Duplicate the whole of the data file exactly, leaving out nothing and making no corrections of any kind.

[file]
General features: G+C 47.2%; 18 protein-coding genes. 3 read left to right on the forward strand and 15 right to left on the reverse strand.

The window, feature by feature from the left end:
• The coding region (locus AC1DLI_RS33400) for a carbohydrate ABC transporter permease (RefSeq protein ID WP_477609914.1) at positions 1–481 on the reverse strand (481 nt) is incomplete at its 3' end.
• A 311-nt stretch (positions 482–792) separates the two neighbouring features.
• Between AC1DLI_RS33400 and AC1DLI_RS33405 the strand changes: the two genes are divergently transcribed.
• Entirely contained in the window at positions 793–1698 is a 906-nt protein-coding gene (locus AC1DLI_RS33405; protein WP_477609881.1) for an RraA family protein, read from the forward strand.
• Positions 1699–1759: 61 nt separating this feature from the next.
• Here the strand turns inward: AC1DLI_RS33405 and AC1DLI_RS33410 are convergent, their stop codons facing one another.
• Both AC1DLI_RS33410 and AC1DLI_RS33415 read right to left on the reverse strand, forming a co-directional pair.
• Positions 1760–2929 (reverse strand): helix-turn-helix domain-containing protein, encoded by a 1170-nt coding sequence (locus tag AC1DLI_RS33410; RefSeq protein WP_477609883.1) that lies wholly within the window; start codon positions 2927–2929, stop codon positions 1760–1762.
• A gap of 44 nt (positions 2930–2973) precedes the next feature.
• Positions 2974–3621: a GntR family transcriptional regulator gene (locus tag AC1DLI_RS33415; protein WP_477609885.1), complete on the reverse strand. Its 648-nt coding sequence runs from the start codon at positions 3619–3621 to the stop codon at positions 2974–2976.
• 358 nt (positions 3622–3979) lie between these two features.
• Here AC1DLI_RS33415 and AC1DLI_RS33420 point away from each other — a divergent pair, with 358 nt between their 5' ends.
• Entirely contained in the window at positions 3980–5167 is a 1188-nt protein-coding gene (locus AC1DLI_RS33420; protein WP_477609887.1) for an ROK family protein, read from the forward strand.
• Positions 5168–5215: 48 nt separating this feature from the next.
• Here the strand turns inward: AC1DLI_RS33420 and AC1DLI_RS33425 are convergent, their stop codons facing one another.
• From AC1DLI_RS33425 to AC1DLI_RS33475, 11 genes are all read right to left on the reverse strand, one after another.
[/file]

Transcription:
General features: G+C 47.2%; 18 protein-coding genes. 3 read left to right on the forward strand and 15 right to left on the reverse strand.

The window, feature by feature from the left end:
• The coding region (locus AC1DLI_RS33400) for a carbohydrate ABC transporter permease (RefSeq protein ID WP_477609914.1) at positions 1–481 on the reverse strand (481 nt) is incomplete at its 3' end.
• A 311-nt stretch (positions 482–792) separates the two neighbouring features.
• Between AC1DLI_RS33400 and AC1DLI_RS33405 the strand changes: the two genes are divergently transcribed.
• Entirely contained in the window at positions 793–1698 is a 906-nt protein-coding gene (locus AC1DLI_RS33405; protein WP_477609881.1) for an RraA family protein, read from the forward strand.
• Positions 1699–1759: 61 nt separating this feature from the next.
• Here the strand turns inward: AC1DLI_RS33405 and AC1DLI_RS33410 are convergent, their stop codons facing one another.
• Both AC1DLI_RS33410 and AC1DLI_RS33415 read right to left on the reverse strand, forming a co-directional pair.
• Positions 1760–2929 (reverse strand): helix-turn-helix domain-containing protein, encoded by a 1170-nt coding sequence (locus tag AC1DLI_RS33410; RefSeq protein WP_477609883.1) that lies wholly within the window; start codon positions 2927–2929, stop codon positions 1760–1762.
• A gap of 44 nt (positions 2930–2973) precedes the next feature.
• Positions 2974–3621: a GntR family transcriptional regulator gene (locus tag AC1DLI_RS33415; protein WP_477609885.1), complete on the reverse strand. Its 648-nt coding sequence runs from the start codon at positions 3619–3621 to the stop codon at positions 2974–2976.
• 358 nt (positions 3622–3979) lie between these two features.
• Here AC1DLI_RS33415 and AC1DLI_RS33420 point away from each other — a divergent pair, with 358 nt between their 5' ends.
• Entirely contained in the window at positions 3980–5167 is a 1188-nt protein-coding gene (locus AC1DLI_RS33420; protein WP_477609887.1) for an ROK family protein, read from the forward strand.
• Positions 5168–5215: 48 nt separating this feature from the next.
• Here the strand turns inward: AC1DLI_RS33420 and AC1DLI_RS33425 are convergent, their stop codons facing one another.
• From AC1DLI_RS33425 to AC1DLI_RS33475, 11 genes are all read right to left on the reverse strand, one after another.